Justin Langer, the Perth Scorchers coach, has identified his side being found out by spin as a major factor in their exit from the Champions League T20.

"No matter how much you try and prepare, it [playing spin] is very difficult," Langer told CLT20.com. "It's like when India come to Australia, we have bouncier and faster wickets, which gets harder for them to play. It's almost like Indians have chillies from a very early age, therefore if you eat chilli it doesn't really bother you. But if we eat chilli, it burns our mouth, which is the same while playing spin.

"We are brought up on fast and bouncy wickets that swing around and not so much on spinning wickets. So when we come up here, it's like eating chilli and it is hard to get used to it. I know in Australian cricket there is a focus in becoming better off playing spin bowling, but it is something that is going to take a long time to develop."

Scorchers managed two wins from four matches, including a spectacular finish against Dolphins when Mitchell Marsh hammered the required 12 runs off the last two balls. However, the Scorchers batsmen struggled to pick Kolkata Knight Riders' Sunil Narine and chinaman bowler Kuldeep Yadav, losing 7 for 55 to the pair, and were 40 for 6 while facing the comparatively orthodox spinners of Lahore Lions.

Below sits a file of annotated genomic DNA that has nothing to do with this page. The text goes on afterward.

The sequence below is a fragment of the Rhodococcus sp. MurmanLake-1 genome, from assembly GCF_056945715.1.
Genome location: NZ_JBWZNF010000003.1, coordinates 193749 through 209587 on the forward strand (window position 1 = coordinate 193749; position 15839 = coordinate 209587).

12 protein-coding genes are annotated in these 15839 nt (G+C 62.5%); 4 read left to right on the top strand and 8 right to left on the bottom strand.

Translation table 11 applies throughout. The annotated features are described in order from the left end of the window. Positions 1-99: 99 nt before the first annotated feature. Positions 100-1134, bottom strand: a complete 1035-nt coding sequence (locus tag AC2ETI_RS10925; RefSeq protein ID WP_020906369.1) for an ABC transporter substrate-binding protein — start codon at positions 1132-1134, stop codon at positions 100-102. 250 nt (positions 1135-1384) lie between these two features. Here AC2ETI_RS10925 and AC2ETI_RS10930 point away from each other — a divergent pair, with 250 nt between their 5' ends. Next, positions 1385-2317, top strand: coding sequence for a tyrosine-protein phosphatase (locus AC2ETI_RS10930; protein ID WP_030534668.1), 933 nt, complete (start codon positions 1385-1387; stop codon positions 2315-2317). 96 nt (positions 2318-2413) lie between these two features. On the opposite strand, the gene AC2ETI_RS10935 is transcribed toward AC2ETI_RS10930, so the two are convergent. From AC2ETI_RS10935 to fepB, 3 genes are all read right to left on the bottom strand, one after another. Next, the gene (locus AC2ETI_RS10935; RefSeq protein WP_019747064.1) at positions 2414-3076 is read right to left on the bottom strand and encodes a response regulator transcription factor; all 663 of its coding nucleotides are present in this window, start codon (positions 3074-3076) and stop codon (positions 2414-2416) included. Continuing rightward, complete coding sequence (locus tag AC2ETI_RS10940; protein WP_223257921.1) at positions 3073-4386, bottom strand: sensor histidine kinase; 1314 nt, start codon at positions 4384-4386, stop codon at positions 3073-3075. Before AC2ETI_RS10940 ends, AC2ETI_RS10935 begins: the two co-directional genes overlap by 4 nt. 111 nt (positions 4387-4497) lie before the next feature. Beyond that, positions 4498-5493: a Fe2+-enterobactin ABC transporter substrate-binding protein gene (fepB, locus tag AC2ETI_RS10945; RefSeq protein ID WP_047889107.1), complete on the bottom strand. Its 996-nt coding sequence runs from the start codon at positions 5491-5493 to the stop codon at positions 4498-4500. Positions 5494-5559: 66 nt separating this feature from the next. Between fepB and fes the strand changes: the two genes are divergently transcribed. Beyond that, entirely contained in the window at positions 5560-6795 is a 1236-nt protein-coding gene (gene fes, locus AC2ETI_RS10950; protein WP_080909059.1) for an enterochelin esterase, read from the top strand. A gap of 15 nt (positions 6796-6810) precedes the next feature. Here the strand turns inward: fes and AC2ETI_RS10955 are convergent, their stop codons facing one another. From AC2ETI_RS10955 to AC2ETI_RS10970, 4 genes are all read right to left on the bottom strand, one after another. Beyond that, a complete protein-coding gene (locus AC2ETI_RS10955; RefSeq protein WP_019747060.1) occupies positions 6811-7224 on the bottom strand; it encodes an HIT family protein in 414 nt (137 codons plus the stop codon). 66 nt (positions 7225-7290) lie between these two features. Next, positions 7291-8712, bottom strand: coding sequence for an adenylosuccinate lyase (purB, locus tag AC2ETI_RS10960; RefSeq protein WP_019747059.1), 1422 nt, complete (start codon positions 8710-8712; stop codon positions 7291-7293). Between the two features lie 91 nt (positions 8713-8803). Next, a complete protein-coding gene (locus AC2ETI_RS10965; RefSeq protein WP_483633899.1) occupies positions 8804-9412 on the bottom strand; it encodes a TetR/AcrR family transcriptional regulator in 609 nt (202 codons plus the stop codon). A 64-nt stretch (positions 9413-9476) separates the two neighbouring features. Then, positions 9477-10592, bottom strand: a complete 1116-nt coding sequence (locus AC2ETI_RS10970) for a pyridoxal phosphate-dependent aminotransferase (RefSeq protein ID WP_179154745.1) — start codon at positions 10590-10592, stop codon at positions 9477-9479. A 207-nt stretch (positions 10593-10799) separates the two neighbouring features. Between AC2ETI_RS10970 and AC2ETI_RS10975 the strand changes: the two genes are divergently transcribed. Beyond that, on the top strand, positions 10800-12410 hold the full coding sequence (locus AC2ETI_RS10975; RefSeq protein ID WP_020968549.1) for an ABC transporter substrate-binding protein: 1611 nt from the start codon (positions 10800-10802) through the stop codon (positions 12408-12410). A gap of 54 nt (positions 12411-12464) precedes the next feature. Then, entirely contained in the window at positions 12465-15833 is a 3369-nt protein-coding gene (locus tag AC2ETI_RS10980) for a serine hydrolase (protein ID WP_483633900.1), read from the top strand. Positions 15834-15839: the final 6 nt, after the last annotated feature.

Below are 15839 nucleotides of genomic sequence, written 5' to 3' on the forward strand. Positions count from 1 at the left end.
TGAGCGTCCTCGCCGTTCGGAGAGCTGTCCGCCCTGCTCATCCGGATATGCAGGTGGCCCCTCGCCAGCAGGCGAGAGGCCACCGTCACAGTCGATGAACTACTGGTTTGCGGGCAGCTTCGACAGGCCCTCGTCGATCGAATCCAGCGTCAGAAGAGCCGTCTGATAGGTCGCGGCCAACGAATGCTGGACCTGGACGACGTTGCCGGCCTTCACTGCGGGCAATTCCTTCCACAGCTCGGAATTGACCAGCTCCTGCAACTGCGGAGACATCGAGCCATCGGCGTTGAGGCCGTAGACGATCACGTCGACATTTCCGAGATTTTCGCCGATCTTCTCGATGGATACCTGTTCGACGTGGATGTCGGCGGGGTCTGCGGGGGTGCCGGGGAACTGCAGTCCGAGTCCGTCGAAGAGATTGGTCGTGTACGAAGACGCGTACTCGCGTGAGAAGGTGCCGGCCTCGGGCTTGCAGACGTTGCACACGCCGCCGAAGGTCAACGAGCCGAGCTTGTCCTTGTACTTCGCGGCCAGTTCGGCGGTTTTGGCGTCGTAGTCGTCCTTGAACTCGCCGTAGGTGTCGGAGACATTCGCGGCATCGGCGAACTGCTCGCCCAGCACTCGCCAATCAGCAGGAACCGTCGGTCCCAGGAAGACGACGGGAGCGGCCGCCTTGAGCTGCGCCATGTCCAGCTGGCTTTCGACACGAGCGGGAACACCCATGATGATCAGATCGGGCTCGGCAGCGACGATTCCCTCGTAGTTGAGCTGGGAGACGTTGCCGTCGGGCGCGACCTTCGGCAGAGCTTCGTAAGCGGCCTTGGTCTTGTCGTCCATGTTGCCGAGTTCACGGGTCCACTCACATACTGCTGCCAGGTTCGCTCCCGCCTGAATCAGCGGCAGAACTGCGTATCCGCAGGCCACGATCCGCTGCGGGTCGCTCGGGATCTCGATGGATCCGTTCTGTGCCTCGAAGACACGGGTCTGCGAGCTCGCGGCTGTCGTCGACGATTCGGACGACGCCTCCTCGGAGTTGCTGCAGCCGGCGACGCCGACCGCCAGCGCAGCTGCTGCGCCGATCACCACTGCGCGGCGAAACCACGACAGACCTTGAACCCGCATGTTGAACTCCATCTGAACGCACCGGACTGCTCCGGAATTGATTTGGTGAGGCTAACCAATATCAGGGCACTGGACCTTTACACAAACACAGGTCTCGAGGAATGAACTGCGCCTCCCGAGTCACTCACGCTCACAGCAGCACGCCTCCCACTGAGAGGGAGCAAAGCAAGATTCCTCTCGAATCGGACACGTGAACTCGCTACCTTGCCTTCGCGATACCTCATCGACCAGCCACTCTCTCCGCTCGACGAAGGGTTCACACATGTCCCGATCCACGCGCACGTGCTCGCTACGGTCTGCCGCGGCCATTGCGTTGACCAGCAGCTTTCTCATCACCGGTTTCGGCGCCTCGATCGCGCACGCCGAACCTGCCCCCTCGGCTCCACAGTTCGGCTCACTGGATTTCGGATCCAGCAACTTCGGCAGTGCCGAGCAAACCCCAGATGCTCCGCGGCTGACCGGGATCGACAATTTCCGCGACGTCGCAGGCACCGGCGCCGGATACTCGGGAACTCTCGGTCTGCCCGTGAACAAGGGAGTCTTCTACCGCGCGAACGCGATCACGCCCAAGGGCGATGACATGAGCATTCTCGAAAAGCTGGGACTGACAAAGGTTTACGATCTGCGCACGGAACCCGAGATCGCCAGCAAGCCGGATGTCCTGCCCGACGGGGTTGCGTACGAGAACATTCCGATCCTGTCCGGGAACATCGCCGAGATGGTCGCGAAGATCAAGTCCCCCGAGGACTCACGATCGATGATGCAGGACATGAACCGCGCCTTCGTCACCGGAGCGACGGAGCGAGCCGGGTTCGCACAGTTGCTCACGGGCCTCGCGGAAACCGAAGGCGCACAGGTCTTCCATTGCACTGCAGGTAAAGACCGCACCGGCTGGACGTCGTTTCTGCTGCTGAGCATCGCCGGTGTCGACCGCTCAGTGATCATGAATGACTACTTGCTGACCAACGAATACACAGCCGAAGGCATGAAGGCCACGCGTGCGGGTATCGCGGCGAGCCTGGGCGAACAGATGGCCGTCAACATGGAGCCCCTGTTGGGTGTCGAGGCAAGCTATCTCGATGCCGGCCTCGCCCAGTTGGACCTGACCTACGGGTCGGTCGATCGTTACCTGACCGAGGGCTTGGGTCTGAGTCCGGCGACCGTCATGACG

"When you come here and you are not used to playing spin, and then you come out against world-class spinners like Sunil Narine and Mohammad Hafeez, you are always going to be tested."

Langer was, however, pleased with the efforts of his young squad - nine players are below 25 years - against the more fancied IPL sides in the absence of experienced players like Shaun Marsh, who was injured, and Simon Katich, who has retired.

"The last two years that we have come here, because of injury or some other reasons, we haven't got the same team that we play with in the Big Bash League. The reality is that the IPL teams have four overseas players who are four overseas superstars. We, here, didn't have many and it makes a big difference. It is not an excuse and I am really proud that we got so close in the tournament and competed well.

"Joel Paris was excellent with the new ball and at the death. He swings the ball early and when you swing the ball, you are always going to be dangerous. Mitchell Marsh has been really impressive of late and that's the reason he is now in the Australian setup. That guy is a real talent and the one to look forward to. We have got lots of young talent who we have really enjoyed watching and develop."